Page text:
Senna Omar / The Highlander

Pro-Palestinian protestors from across the University of California (UC) system came together to advocate and demand for the UC Board of Regents to hear their calls for divestment and disclosure. A few days prior to UC Merced hosting their first Regents meeting on their campus from May 14 to May 16, UC Merced’s chapter of Students for Justice in Palestine (SJP), UC alumni, and community members gathered to launch their encampment on May 12, 2024 to join the nationwide efforts of pro-Palestinan protesters. To read more about the UC Merced encampment, read “The student intifada” by Senna Omar on page seven.

During all three-days of the UC Regents meeting, the general public gathered outside the meeting’s doors in hopes of having their statements heard during Public Comment. As Public Comment began on May 15, several UC community members, including students and alumni who had traveled from all across the UC, were unable to share their statements due to limited access to the building.

Celene Aridin, Associated Students of UC Davis’ Vice President of External Affairs, explained how she had reached out to organizers of the Regents meeting to discuss efficient methods for Public Comment. Aridin explained, “[organizers of the Regents meeting] said that the students who didn’t go [May 15] can be prioritized for tomorrow.”

Aridin brought light to the fact that several students had driven long distances specifically for this meeting’s Public Comment and that it was discouraging for them to have to make the trip again to have the opportunity to share their thoughts.

As the meeting progressed, protesters engaged in civil disobedience, disrupting the meeting. This disruption was captured by Students for Justice in Palestine’s UC Merced chapter and posted on their Instagram. Protesters disturbed the meeting with shouts and chants aimed at the Board. “36,000 dead,” exclaimed one protester. Another protester followed with, “On the anniversary of the Nakba … Shame on you!”

The post also shows Board members leaving their seats and police officers coming in as protesters held their keffiyehs before them, all while continuously chanting, “UC, UC, you can’t hide, we charge you with genocide” and “From the river to the sea, Palestine will be free.”

During the disruption, Regent Lark Park announced warnings to audience members, demanding they end the protest. By the final and third warning, Regent Park requested that “the appropriate police officer make a declaration of unlawful assembly and clear the room.”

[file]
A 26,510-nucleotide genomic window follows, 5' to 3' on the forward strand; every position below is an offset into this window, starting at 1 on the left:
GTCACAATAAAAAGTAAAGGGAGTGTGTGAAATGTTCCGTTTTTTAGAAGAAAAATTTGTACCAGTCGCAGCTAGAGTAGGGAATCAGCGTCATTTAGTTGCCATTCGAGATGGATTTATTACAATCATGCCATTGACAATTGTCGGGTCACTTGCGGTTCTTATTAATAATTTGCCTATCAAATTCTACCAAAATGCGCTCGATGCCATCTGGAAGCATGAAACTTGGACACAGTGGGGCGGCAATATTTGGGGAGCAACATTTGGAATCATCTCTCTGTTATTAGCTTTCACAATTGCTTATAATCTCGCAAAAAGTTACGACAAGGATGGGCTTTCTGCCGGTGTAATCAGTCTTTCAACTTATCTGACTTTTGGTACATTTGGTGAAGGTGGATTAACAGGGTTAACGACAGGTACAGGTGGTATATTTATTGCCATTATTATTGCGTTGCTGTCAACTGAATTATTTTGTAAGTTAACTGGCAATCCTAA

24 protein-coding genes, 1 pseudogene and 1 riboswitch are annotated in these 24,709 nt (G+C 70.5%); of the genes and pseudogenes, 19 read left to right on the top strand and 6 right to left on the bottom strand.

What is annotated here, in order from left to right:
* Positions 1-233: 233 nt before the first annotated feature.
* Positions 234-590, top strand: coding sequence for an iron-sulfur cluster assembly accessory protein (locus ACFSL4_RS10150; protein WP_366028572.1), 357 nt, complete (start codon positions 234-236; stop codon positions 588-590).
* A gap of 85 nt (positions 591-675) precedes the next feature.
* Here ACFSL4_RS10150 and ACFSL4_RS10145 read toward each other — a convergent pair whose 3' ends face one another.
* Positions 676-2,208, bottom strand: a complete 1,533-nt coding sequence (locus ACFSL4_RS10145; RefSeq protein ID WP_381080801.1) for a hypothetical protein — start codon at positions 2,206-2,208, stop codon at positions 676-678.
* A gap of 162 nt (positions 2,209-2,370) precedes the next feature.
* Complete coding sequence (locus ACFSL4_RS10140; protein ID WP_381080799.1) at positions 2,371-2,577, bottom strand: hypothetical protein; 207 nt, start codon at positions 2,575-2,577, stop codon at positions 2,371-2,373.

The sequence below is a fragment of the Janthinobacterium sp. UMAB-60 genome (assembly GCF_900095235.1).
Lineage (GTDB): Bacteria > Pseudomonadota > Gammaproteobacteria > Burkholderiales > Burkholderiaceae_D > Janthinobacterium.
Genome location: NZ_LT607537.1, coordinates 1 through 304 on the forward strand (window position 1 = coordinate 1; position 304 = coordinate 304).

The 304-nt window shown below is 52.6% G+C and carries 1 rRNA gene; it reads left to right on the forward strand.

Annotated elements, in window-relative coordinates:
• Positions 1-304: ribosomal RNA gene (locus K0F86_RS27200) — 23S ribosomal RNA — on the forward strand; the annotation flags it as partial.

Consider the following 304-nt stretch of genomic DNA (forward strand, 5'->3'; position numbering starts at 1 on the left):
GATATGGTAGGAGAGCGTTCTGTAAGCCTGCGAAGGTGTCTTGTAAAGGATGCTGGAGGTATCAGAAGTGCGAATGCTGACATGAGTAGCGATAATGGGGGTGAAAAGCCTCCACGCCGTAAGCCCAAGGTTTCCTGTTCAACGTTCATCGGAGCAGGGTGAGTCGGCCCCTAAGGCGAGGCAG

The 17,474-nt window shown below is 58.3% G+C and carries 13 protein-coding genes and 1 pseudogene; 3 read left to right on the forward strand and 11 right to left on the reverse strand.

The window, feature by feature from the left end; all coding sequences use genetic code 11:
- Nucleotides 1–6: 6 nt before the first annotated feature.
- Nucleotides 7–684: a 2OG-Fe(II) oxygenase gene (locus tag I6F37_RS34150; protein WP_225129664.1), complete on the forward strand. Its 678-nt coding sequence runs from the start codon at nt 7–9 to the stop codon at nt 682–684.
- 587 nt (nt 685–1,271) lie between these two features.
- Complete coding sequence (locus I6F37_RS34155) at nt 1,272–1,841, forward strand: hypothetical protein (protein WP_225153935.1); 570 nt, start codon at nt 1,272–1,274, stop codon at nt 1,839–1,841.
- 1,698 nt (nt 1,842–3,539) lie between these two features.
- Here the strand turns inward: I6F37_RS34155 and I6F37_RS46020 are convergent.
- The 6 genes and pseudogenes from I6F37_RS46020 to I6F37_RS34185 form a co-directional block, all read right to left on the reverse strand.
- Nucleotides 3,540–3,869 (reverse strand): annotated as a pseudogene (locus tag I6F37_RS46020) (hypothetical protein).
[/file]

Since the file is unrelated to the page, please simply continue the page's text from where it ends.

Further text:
UC Los Angeles student David Ramirez and UC Davis student Valeria Cantor recalled the disruption and noted the attempts made by protesters to have their voices heard by the Regents. Ramirez criticized the actions of the Regents as the disruption occurred, “I think it’s just ironic how this university teaches us to disrupt the status quo, to speak out against injustices … this is the first opportunity [Regents] have to hear from UC Merced students first-hand about what they feel about what’s going on, and yet, rather than listening to their own students, they call in hundreds of police officers to brutalize them and kick them out of the meeting.”

By the end of the May 15 meeting, protesters gathered to chant peacefully outside of the building. While marching back to the encampment, protesters chanted, “Disclose, divest, we will not stop, we will not rest” before marching to the encampment.

Public Comment on the third and final day of the Regents meeting allowed students and alumni to stress the importance of divestment to support the people of Palestine; students also urged Regents to vote “no” on action item J1. Titled “Adoption of Regents Policy on Public and Discretionary Statements by Academic Units,” J1 is meant to ensure that information, such as “political or controversial issues,” posted on university websites do not represent the institution’s views.

A couple of speakers during Public Comment were critical of J1 because it would limit the kind of speech allowed on university websites. The document notes that any speech released by university-associated individuals must adhere to the guidelines the university has set.

“However, individual faculty members, groups of faculty or Units could choose to express opinions on other pages of a Unit’s website provided that statements made on behalf of the Unit must be consistent with procedures adopted by the Unit and must include a disclaimer that the opinions do not represent the official views of the University,” as stated on J1’s background information.

Hoku Jeffrey, an organizer for By Any Means Necessary (BAMN), held a petition signed by “over 1,000 students in the University of California [system],” lobbying the Regents to vote against the adoption of J1. Jeffrey added, “There must be a no-gag rule on … students, faculty and staff that are defenders of the Palestinian struggle for equality.”

The decision of whether or not to approve J1 was pushed to the next Regents meeting in July.

UC Irvine student Dee Statum stood in for their professor during Public Comment. Statum held up their phone to the microphone, playing a recording of his distressed professor being arrested at the UC Irvine encampment. Echoing throughout the room, Statum’s professor was heard pleading, “We cannot have a genocidal foreign policy in a democracy because the young people are going to be the ones that pay the price for these horrible decisions,” with her voice becoming more frustrated and agitated with every word.

Shortly after, Statum returned to Public Comment for their own statement. They expressed, “There will be no University of California without its students. The decent thing that you all can do if you don’t want to divest is at least fire the Chancellors who are sitting here and abusing students. That’s the least that you can do.”